Wednesday, November 2, 2011

WoW: Pintiquette, or The Art of Politely Pinning

I am no Emily Post.  (I know you're surprised. ;)

I am terrible at sending thank you notes, formal introductions give me hives, and my elbows end up on the table at some point during most any meal.

However, I do believe in being generally courteous and polite, even if I'm no stickler for being absolutely proper. And generally, being polite is more a matter of being aware than of knowing and observing specific social rules. Courtesy is especially important in social situations, such as social bookmarking. (Did you catch that segue? :) 

Just like you can be a polite driver by being aware of others and giving them a comfortable amount of space, you can be a polite pinner (or a polite bookmarker on another social bookmarking site) by following a few basic courtesies (from the people at Pinterest themselves):

Pin (or bookmark) from the original source.  If you see a project featured somewhere (such as an Etsy shop featured on a blog), click over to the original source (the Etsy shop listing) and THEN pin it from there.

Pin (or bookmark) from permalinks. A permalink is a link that will always link you back to a specific thing -- a permanent link to something like a blog post, news article, or shop listing. By pinning a permalink, you ensure that both you and anyone else who is looking for the original source of the pin (see above) can find it quickly and easily with no searching around through archives to find the intended item.

If at all possible, do not pin an image from a Google Image Search or only an image from a blog -- pin the original page/article/blog post that the image comes from in order to ensure that the original creator receives proper credit. 

If you're not sure if your link is a permalink, take a look at the URL (the web address). URLs these days, especially on blogs, are usually fairly easy to decipher.
  • If the URL contains a phrase or abbreviation akin to "search results" or "label", you'll be pinning the results of a search or anything on that blog with that label, not a specific post on the blog.
  • If the URL is just the blog address, you'll only be pinning the blog itself and not a specific post on the blog.
  • If the URL ends in .jpg, .png, or .gif, you'll be pinning only an image and not an article or blog post. And that makes it very hard for someone else (or your future self) to find the original source.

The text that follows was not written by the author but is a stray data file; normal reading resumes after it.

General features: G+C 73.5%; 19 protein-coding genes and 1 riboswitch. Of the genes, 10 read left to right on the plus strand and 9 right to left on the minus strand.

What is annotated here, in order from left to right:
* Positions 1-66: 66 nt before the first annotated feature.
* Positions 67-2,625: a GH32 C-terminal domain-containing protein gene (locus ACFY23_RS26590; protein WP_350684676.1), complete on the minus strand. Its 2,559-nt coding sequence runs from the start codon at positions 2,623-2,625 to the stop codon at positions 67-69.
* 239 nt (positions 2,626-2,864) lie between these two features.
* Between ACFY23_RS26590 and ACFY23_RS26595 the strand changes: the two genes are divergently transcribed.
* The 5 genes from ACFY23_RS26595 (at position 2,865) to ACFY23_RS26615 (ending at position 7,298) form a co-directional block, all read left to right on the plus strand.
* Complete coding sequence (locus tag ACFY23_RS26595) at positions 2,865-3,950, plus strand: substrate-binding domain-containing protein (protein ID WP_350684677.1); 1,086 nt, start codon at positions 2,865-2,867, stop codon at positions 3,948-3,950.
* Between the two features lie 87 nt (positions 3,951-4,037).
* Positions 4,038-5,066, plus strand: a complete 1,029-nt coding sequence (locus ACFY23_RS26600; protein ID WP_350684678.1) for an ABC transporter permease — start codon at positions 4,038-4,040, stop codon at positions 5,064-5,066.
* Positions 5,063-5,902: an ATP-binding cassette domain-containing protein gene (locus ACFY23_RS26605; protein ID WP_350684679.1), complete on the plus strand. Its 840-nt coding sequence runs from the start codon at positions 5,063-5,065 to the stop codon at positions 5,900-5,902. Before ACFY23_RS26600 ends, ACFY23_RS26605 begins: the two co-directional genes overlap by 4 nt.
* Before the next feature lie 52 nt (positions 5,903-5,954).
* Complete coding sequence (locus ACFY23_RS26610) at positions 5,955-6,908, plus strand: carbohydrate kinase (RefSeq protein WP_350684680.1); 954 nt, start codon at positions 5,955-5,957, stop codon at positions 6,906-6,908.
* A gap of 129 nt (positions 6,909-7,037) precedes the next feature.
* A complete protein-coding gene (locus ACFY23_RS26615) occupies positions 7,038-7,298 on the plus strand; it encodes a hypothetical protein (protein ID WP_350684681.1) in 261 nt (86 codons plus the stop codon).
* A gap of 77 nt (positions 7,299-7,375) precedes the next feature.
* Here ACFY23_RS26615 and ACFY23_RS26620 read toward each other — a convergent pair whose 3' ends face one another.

Give credit and include a thoughtful pin description. It's polite to the creator to give credit and it's polite to both the creator and other pinners to include a description beyond "so cute!" A good description helps other pinners know what the pin is about and also helps Pinterest's search be as accurate as possible.

So, what do you do if you notice that another pinner isn't being polite? Treat the situation like when someone cuts in front of you in line at the grocery store: presume it wasn't intentional, point out the lapse in courtesy, and then let them respond. Just like most line-cuts are accidental, so are most impolite pins. Just leave a comment on the pin with the correct source and leave it to the pinner to correct it.

And what if you are (accidentally, of course) the impolite pinner? It's easy to correct the pin to show the correct, original, permalinked source. This actually happened to me just last week, with a photo I had pinned from Facebook without noticing that the link wasn't correct. :)

Just view the pin, click edit and copy and paste the correct source into the link box.

Save the pin and -- voila! -- your inadvertent lapse of Pintiquette is corrected.

Obviously these courtesies apply to any social bookmarking service that you use, as well as to any situation where you are sharing something that you found elsewhere online. And, in any on- or offline situation, it never hurts to just be nice, like your mother taught you.

Go, pin, and be polite. :)

Lu (or Lorene if you prefer) is the mom of two sweet little things (except on the days that they aren't) and the wife of a singing and dancing elementary teacher. She is the proud author of this weekly Wednesdays on the Web (WotW) segment here on Housewife Eclectic and spends the other days of the week blogging about crafts and whatever else comes up at just Lu.
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